One-third of all cancer deaths are related to nutrition, physical inactivity, and being overweight or obese. One-half of all new cancer cases can be prevented. Check out to learn what action YOU can take to protect yourself!

Monday, April 12, 2010

The Marriage Artist

I was talking to my friend Stephanie yesterday about John and our plans to get married in August. “Why get married?” she asked me. The question, asked by others too, has nagged at me. Why get married when we have both been married before; when we won’t have kids; when we don’t know what might happen to his health or to our lives?

Perhaps the implied question: Why are you getting married again? Both of us married before –four past marriages between us--so why again? We talked about the cultural issues, the social status, the fact that marriage carries an additional satisfaction knowing that there are some who have bet against our relationship.

But there is something else: I like being married. As I’ve described it to friends, I like the container of marriage. I have always envisioned marriage as a container in which two people concoct something chemical, physical, emotional and spiritual. Some of the creations live a long time and some don’t. Some have stunningly beautiful chemical reactions, some make stinky messes, but all are living things.

Yesterday talking to Stephanie—as we pushed and pulled at this idea --I realized another part of this. Marriage is a creative act—and yes, in a way that living together is not—the materials are more expensive, there is an audience and there is no net. The very legality adds a risk factor. Seeing marriage as a work of art and myself as a marriage artist came closest to making sense of why I am willing to do this hard, imperfect and often uncomfortable thing over and over. Perhaps it is a kind of performance art created in front of a live audience. Or an installation –bizarrely conceptual and wildly improvisational.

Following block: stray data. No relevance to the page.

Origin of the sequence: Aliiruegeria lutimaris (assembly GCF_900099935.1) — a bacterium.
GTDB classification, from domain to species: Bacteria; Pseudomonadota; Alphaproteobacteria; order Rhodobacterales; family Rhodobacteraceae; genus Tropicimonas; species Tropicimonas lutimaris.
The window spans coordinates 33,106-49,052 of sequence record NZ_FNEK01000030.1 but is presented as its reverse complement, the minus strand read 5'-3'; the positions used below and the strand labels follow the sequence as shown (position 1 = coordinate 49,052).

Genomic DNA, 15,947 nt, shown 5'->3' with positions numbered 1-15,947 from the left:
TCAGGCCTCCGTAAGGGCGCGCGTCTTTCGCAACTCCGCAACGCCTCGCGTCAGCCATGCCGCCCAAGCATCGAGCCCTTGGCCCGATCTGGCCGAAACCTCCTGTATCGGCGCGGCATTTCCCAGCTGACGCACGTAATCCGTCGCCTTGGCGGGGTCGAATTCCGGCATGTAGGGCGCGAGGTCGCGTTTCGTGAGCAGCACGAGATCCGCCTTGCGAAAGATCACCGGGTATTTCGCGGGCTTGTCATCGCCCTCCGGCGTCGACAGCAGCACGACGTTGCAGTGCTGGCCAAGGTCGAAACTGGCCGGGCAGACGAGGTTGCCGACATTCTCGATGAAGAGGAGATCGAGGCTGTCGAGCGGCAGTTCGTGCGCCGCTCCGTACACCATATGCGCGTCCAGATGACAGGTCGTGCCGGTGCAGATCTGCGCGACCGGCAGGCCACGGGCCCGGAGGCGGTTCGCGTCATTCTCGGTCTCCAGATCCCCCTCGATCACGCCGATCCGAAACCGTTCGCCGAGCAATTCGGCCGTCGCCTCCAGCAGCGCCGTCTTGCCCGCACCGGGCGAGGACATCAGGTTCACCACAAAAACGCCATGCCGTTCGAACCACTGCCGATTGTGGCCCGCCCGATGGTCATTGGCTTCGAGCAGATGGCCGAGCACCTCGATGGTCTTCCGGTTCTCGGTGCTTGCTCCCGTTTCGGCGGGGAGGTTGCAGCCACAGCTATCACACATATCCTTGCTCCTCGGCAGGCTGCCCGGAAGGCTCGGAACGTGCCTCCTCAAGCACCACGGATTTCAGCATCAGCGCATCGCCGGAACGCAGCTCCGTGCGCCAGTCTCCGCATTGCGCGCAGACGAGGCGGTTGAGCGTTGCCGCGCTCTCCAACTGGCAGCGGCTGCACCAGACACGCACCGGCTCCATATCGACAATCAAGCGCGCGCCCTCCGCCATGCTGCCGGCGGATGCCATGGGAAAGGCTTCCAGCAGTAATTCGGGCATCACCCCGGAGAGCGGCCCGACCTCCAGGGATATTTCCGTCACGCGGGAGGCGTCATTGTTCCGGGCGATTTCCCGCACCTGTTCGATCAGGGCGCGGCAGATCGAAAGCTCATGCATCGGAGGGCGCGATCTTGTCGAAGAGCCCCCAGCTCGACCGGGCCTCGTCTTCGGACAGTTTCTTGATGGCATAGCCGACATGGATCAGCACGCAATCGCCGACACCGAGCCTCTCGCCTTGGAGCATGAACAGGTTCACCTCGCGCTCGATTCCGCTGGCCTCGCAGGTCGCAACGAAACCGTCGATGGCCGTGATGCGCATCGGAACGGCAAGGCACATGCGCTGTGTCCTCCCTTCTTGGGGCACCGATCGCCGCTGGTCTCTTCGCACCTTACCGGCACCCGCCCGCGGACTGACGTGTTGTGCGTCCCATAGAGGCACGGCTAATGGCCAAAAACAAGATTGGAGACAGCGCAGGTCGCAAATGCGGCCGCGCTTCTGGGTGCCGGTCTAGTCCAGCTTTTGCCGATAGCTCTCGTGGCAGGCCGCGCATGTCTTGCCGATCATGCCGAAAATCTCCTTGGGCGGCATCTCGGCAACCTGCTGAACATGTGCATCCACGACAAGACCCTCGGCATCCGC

It is also why the question, “Are you happy?” seems irrelevant to me. Friends-- wondering about this marriage –have asked me, “Are you happy?” But that’s not the question that I ask myself. I’m not always happy. What artist is? But am I interested? engaged? challenged? stretched? learning? surprised? perplexed and ultimately deeply changed? Yes to all of the above.

All of these years trying to find my medium, here it is at my finger tips. Marriage as medium. The marriage artist.

Sunday, April 4, 2010

God is Love is Sex is God

Church, passion, kneeling at communion. Our shoulders and hips touch but our prayers are private and intimate. God forgive me, change me, heal me, bless him, show me. Bread in wine, flesh and blood and we eat it kneeling. Devour a man’s body and juices on our knees. We drink blood. Absolute carnality, absolute intimacy, absolute love.

Rising we are healed, saved, restored.

We reenter our pew and he grips my hand so hard. There are tears in his eyes. He chokes, “I love you.”

We come home to the New York Times, mocha coffee and Italian pasties from Bella Napoli. I’m reading about palliative care and he is in front of me, tears again, kissing me, tugging at clothes.

“Is there any greater compliment than a man who wants to f*** you?”asks Helen Gurley Brown.

And he does. And we do. Laughing, grunting, crying all over each other’s bodies, mouths, hands, fingers, legs.